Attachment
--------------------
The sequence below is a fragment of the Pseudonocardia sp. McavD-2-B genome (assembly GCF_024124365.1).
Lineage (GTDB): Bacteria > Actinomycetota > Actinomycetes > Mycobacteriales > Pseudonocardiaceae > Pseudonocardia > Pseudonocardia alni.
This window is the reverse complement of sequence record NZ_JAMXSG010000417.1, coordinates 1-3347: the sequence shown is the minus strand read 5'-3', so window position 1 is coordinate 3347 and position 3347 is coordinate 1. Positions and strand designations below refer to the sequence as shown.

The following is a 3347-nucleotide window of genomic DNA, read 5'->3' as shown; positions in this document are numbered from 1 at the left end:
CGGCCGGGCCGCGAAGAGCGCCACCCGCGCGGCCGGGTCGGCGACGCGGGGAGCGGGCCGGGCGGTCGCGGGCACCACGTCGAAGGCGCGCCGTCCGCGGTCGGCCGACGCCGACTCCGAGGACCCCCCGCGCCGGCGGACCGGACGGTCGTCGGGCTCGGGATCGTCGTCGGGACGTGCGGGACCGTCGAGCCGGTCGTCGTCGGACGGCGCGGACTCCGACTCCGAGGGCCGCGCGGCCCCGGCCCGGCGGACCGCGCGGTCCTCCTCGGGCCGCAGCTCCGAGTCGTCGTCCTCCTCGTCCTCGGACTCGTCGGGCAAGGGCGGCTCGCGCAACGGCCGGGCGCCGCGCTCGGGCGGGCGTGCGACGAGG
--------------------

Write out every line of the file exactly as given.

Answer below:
The sequence below is a fragment of the Pseudonocardia sp. McavD-2-B genome (assembly GCF_024124365.1).
Lineage (GTDB): Bacteria > Actinomycetota > Actinomycetes > Mycobacteriales > Pseudonocardiaceae > Pseudonocardia > Pseudonocardia alni.
This window is the reverse complement of sequence record NZ_JAMXSG010000417.1, coordinates 1-3347: the sequence shown is the minus strand read 5'-3', so window position 1 is coordinate 3347 and position 3347 is coordinate 1. Positions and strand designations below refer to the sequence as shown.

The following is a 3347-nucleotide window of genomic DNA, read 5'->3' as shown; positions in this document are numbered from 1 at the left end:
CGGCCGGGCCGCGAAGAGCGCCACCCGCGCGGCCGGGTCGGCGACGCGGGGAGCGGGCCGGGCGGTCGCGGGCACCACGTCGAAGGCGCGCCGTCCGCGGTCGGCCGACGCCGACTCCGAGGACCCCCCGCGCCGGCGGACCGGACGGTCGTCGGGCTCGGGATCGTCGTCGGGACGTGCGGGACCGTCGAGCCGGTCGTCGTCGGACGGCGCGGACTCCGACTCCGAGGGCCGCGCGGCCCCGGCCCGGCGGACCGCGCGGTCCTCCTCGGGCCGCAGCTCCGAGTCGTCGTCCTCCTCGTCCTCGGACTCGTCGGGCAAGGGCGGCTCGCGCAACGGCCGGGCGCCGCGCTCGGGCGGGCGTGCGACGAGG